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re: Brazilian chip vendor names new CEO
Tiger2   8/17/2010 9:01:40 PM
The only RFID chip that CEITEC offers is from X-FAB Germany with a low level encapsulation in Brazil. The CEITEC fab is not operational for any NPI products in volume production and full bringup will be subject to the results of the government elections which could seriously delay bringing any local designed RFID designs into a yet to be commissioned facility. It is still purely an R&D aggregation center with no clear momentum and uncertain goverment backing

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re: Brazilian chip vendor names new CEO
nicolas.mokhoff   8/11/2010 11:49:23 PM
I have seen emerging hi-tech countries go the RFID route. Russia's government silicon fabs are making headway with STMicorelectronics. Brazil may have a better chance. It has less corruption and more reasons for companies to invest than Russia ever had or probably ever will.

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re: Brazilian chip vendor names new CEO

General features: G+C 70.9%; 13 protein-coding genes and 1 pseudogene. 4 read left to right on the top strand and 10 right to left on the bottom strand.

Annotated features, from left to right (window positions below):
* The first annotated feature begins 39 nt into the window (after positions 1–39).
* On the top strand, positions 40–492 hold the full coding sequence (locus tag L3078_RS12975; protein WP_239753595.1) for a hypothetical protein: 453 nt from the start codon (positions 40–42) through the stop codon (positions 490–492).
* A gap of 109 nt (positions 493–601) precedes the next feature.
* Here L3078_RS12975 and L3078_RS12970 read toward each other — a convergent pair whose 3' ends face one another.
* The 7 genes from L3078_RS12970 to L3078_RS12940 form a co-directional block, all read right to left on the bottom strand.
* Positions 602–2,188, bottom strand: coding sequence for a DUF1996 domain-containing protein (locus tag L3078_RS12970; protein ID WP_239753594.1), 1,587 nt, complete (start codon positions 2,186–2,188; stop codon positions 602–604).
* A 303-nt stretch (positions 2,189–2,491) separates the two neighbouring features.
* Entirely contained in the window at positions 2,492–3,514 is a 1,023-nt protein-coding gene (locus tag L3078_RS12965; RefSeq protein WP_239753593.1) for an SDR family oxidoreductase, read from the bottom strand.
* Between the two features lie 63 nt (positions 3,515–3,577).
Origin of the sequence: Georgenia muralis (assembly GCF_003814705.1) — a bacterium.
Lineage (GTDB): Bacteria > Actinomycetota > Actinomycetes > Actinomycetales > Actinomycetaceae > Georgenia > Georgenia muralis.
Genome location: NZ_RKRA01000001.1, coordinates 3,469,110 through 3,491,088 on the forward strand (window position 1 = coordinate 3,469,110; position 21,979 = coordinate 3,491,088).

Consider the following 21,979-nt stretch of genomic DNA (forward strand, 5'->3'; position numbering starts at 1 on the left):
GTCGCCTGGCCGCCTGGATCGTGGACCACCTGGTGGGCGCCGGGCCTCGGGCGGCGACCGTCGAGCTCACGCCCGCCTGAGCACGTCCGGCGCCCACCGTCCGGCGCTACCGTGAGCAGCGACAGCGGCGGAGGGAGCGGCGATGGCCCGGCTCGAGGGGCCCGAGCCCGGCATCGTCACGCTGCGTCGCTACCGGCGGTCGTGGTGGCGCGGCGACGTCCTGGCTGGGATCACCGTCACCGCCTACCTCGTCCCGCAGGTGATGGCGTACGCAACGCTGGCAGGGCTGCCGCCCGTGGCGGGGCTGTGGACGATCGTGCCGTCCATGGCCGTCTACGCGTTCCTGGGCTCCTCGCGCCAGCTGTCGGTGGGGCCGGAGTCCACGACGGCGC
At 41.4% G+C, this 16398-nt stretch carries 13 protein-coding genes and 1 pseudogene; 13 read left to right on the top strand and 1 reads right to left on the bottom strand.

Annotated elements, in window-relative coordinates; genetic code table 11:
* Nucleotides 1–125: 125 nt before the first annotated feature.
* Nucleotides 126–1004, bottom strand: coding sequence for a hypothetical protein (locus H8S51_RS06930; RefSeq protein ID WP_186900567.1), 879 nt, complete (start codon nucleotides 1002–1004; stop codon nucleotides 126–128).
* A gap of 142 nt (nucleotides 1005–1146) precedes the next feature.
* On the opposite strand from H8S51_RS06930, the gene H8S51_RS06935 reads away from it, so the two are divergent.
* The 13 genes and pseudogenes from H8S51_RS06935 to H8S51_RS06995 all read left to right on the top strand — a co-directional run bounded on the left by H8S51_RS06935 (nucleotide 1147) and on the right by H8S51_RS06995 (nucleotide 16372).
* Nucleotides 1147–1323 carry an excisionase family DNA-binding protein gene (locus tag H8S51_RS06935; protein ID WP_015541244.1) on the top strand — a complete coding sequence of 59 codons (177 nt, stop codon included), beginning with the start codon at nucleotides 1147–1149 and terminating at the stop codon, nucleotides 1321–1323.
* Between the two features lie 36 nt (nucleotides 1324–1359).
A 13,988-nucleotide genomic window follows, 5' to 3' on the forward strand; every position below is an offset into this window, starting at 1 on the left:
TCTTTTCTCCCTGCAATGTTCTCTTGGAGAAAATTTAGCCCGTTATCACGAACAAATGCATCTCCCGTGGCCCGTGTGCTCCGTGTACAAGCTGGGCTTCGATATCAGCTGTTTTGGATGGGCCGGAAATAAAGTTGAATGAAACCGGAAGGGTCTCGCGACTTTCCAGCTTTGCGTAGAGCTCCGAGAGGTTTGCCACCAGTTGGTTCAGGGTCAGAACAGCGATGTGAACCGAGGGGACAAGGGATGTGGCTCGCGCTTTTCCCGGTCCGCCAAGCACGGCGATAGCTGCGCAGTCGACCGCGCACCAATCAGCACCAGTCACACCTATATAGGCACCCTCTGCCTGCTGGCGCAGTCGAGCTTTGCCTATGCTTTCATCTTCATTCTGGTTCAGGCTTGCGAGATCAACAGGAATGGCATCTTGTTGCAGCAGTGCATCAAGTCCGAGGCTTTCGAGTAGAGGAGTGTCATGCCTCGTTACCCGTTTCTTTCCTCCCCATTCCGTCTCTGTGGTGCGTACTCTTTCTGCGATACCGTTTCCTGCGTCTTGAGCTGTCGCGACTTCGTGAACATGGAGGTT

mcgrathdylan   8/11/2010 5:21:07 PM
Yeah, the $250 million is what has been invested in getting Ceitec up and running, etc. I believe they still have quite a bit of that money. The RFID tag was just the first product from the company and what the government hopes will be a small step on the way to building a thriving industry.

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re: Brazilian chip vendor names new CEO
aotearoan   8/11/2010 2:52:24 PM
You missed the point. It is not about cattle, nor RFID. It is about establishing an industry, in an up and coming country. And some governments are good at that - follow Singapore, South Korea, Japan, Taiwan, China. Even in lands of Anglo-Saxon capitalism, governments used to do the same - and still do. Freemarketeers today often go overboard - look at the fate of Lucent and Nortel in US and Canada.

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re: Brazilian chip vendor names new CEO
Neo10   8/11/2010 3:18:35 AM
For a tenth of that cost they could have procured all the RFID their cattle ever needed. Not unusual this is how governments run companies.

As data rates begin to move beyond 25 Gbps channels, new problems arise. Getting to 50 Gbps channels might not be possible with the traditional NRZ (2-level) signaling. PAM4 lets data rates double with only a small increase in channel bandwidth by sending two bits per symbol. But, it brings new measurement and analysis problems. Signal integrity sage Ransom Stephens will explain how PAM4 differs from NRZ and what to expect in design, measurement, and signal analysis.

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